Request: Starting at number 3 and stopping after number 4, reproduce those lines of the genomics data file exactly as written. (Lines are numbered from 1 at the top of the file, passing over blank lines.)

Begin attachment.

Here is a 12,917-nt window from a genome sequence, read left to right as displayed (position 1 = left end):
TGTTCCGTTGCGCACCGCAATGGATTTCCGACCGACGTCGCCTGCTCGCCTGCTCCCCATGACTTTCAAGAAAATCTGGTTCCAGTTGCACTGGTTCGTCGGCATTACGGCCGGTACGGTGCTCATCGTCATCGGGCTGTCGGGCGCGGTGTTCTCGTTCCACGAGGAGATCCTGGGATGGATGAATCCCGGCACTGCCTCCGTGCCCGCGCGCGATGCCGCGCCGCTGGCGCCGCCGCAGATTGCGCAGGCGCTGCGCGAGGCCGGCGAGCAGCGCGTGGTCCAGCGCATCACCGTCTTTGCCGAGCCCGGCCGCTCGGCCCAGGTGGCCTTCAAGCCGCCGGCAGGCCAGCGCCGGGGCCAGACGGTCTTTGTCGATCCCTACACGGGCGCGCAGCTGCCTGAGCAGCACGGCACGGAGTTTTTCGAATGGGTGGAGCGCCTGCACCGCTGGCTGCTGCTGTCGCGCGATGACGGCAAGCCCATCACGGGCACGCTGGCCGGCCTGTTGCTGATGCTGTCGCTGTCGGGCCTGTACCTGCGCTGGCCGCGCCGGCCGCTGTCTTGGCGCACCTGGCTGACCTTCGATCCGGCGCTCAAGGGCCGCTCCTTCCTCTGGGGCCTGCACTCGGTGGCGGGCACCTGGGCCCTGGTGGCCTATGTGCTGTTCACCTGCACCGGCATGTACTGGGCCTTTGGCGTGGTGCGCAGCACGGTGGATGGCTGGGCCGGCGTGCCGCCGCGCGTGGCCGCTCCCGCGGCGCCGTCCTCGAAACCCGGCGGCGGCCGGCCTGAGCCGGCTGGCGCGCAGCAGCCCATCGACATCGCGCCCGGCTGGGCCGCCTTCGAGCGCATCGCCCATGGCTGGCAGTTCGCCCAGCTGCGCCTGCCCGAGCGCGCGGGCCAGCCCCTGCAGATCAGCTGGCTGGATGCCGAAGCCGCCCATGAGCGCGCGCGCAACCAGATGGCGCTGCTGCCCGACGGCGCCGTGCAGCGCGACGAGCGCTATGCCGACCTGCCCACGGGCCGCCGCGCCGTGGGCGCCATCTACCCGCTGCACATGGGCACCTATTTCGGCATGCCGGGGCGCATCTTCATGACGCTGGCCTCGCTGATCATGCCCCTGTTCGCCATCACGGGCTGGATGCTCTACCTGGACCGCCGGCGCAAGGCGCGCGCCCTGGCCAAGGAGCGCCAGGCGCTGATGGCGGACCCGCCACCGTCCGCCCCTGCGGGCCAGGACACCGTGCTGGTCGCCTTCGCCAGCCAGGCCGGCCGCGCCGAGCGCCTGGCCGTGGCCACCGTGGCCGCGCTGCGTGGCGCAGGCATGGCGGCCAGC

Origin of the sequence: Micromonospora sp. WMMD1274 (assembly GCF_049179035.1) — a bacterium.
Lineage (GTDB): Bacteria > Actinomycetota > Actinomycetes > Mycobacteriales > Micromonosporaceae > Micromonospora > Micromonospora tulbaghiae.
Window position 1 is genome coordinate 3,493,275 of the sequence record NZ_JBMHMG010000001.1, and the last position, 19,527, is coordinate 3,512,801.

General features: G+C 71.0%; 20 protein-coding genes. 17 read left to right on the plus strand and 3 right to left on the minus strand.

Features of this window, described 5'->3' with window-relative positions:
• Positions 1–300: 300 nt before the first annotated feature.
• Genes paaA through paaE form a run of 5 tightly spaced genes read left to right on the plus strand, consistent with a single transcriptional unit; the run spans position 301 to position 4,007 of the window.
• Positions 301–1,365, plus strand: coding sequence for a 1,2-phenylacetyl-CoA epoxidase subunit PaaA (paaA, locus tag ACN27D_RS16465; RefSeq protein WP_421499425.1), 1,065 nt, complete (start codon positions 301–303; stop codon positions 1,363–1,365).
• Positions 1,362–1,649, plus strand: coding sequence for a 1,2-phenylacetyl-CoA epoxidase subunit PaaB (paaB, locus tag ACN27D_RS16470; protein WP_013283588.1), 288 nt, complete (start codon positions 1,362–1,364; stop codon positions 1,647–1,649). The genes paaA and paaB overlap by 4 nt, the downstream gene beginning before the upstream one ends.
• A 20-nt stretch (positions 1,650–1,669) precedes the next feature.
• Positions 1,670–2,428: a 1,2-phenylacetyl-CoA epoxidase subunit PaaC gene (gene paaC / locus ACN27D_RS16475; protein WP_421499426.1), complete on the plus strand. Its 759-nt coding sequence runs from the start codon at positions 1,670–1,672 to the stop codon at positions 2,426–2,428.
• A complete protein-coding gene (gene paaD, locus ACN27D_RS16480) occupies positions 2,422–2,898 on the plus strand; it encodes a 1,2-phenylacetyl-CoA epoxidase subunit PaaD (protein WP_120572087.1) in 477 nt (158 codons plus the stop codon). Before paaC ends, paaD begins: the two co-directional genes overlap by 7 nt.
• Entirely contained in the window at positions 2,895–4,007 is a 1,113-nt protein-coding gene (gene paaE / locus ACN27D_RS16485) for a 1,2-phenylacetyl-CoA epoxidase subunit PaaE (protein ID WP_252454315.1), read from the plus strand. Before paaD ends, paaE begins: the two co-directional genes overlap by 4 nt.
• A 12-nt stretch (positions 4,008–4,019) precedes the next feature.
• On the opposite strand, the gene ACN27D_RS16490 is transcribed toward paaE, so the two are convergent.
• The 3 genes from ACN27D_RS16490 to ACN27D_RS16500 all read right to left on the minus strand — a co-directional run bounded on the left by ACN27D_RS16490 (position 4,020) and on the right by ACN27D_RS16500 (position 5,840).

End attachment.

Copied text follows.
Origin of the sequence: Micromonospora sp. WMMD1274 (assembly GCF_049179035.1) — a bacterium.
Lineage (GTDB): Bacteria > Actinomycetota > Actinomycetes > Mycobacteriales > Micromonosporaceae > Micromonospora > Micromonospora tulbaghiae.